The Insurance Industry, as with all other industries, are under pressure to reprioritise their business plans and initiatives as a result of the current economic climate (see previous post). They are reassessing thier positions and evaluating where and when to invest in new IT initiatives and equally importantly, where to cut back.
Reading a recent article it became clear that various insurance companies have opposing views to what the future holds and how they will be moving forward in the short to medium term.
As far as the insurance industry is concerned, there was no such thing as a finalized IT budget for 2009. Most CIOs had their budgets in hand in January, but none knew just how far the economy would fall, how their organizations would fare or how technology spending would be affected as a result.
But while the overall economic picture remains in flux, insurers’ IT budgets seem to be falling into two key categories: those with a view toward the future and the strategic deployment of technology, and those that are taking a more tactical approach to technology in an effort to realize short-terms goals and ride out the recession.
Mike Sciole, CIO of Burlington, N.C.-based Burlington Insurance Group and Hartford-based Guilford Specialty Group said:
“Some companies are opting to execute tactical projects they believe will provide a short-term boost, and they’ve abandoned their long-term strategic objectives. Then there are other companies that are staying the course, being patient and very methodical about executing their [long-term] strategy.”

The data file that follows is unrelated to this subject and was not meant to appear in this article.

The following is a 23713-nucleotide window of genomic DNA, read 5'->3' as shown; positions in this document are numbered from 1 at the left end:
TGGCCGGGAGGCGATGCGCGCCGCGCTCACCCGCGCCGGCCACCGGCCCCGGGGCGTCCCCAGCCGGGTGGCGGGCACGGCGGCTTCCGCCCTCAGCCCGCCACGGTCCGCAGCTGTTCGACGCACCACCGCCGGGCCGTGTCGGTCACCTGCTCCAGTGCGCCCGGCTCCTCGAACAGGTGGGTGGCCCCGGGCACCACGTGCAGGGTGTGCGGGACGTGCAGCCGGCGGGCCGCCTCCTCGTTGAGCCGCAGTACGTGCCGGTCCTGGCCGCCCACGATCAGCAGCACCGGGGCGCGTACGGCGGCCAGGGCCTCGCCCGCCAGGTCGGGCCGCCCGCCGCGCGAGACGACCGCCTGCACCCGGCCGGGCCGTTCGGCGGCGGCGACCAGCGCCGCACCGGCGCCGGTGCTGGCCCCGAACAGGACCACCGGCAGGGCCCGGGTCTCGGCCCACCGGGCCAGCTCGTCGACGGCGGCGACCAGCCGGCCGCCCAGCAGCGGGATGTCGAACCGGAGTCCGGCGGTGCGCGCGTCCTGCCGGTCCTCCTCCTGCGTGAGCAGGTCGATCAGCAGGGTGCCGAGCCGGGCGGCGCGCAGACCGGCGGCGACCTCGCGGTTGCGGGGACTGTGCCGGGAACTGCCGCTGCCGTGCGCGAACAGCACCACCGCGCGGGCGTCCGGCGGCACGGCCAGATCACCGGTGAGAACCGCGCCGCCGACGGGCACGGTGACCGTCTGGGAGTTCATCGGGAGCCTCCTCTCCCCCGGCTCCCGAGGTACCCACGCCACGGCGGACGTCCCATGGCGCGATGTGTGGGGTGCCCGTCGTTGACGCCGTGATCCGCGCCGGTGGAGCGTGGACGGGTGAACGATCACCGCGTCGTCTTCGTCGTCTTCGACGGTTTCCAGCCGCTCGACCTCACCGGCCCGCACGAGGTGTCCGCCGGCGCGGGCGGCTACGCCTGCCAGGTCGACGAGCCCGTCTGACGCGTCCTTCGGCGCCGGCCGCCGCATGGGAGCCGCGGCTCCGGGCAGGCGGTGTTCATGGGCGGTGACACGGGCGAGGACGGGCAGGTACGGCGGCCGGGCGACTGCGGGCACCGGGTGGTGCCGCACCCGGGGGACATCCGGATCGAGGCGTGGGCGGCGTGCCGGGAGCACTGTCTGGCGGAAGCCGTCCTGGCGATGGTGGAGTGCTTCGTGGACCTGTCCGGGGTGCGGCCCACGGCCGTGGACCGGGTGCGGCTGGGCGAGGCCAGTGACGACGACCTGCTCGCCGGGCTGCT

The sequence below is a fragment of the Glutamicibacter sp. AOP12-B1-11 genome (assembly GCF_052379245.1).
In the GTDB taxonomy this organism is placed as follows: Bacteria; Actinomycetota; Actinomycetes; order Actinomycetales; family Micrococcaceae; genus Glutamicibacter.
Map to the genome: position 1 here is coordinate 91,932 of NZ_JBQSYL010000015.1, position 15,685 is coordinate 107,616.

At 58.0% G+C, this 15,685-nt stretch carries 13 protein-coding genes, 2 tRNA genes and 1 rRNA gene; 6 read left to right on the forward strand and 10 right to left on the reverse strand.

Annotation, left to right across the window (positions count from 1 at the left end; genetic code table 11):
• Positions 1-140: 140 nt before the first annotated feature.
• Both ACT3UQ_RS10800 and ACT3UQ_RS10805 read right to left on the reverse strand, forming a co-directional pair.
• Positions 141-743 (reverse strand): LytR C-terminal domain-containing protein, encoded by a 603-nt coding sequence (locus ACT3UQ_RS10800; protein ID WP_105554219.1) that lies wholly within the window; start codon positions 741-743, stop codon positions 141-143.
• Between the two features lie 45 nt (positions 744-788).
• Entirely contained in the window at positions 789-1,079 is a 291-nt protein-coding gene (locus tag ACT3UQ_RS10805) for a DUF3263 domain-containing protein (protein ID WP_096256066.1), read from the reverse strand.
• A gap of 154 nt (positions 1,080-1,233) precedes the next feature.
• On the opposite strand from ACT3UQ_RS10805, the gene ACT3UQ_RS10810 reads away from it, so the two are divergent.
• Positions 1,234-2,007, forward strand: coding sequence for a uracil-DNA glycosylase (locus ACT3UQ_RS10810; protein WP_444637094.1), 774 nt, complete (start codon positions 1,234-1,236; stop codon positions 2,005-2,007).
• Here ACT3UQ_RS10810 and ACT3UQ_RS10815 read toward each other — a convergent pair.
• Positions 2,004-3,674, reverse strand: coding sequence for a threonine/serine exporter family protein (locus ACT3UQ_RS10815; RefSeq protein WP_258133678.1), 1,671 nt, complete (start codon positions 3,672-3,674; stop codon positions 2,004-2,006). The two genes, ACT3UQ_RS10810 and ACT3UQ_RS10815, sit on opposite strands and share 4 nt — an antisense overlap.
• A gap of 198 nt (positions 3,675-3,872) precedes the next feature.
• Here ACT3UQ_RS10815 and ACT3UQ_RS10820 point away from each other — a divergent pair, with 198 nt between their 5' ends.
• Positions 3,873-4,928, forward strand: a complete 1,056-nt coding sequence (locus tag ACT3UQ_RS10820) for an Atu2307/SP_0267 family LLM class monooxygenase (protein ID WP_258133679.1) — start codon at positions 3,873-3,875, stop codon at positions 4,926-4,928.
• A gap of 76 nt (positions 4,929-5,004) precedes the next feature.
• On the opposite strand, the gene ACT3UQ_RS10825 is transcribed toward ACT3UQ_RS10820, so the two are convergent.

In the current environment, however, those companies that have been hardest hit simply don’t have the luxury to be so disciplined. Many in the life insurance industry, which by and large was harder hit than the property and casualty sector, simply cannot afford to sacrifice short-term savings and premium growth goals for a larger scale strategic vision.
The recent Novarica survey showed that nearly two-thirds of life insurers were somewhat or drastically cutting the IT budgets they set at the beginning of the year and a number of life insurers have postponed major policy administration projects.
But even those companies that are not slashing budgets have difficult choices to make in the down market. Celent senior analyst Donald Light acknowledges that, with few exceptions, there has not been dramatic changes in individual insurance carrier IT spend for 2009, but that doesn’t man the industry as a whole won’t see a decline. “One thing we are seeing is a slowdown of the decision cycle for new projects and ‘OK’-ing the next phases in large projects,” Light details. “If it takes longer to make a decision, the amount of spending in any given year goes down.”
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